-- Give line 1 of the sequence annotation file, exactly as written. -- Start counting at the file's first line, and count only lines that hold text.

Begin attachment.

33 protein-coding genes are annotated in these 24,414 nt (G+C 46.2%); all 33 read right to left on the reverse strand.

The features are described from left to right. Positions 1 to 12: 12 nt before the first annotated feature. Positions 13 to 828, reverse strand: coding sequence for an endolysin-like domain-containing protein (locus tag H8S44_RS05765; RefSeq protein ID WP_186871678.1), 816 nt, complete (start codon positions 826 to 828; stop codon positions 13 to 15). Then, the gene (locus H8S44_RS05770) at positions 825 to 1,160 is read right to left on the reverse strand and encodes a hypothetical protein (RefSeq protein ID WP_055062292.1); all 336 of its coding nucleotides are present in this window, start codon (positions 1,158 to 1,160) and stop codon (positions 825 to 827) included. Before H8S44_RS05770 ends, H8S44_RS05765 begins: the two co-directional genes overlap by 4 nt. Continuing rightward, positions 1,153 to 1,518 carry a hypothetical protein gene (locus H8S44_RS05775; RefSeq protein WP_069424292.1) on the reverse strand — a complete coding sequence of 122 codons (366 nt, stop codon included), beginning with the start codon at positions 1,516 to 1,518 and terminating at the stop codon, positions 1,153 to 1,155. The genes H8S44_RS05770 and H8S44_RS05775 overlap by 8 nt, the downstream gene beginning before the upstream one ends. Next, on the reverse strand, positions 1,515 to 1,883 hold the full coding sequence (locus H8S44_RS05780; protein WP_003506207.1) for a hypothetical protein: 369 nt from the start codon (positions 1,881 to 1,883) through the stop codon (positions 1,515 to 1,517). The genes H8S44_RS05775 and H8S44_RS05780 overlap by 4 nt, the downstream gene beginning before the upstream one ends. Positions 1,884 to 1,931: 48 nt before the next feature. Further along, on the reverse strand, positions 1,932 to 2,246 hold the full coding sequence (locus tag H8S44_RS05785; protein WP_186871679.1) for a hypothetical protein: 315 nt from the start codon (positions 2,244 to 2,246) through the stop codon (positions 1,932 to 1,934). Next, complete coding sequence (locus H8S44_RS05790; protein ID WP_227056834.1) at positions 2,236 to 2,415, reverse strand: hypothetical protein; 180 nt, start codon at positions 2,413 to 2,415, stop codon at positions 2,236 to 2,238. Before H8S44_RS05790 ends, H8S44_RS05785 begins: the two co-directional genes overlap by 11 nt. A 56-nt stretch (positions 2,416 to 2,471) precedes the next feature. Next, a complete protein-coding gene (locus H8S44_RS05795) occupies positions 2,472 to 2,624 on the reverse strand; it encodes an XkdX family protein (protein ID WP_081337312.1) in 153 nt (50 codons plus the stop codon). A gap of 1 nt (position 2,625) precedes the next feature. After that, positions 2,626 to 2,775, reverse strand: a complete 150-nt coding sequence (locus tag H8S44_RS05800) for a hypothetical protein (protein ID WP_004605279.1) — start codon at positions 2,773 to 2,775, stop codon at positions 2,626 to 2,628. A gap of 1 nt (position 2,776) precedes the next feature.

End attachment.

33 protein-coding genes are annotated in these 24,414 nt (G+C 46.2%); all 33 read right to left on the reverse strand.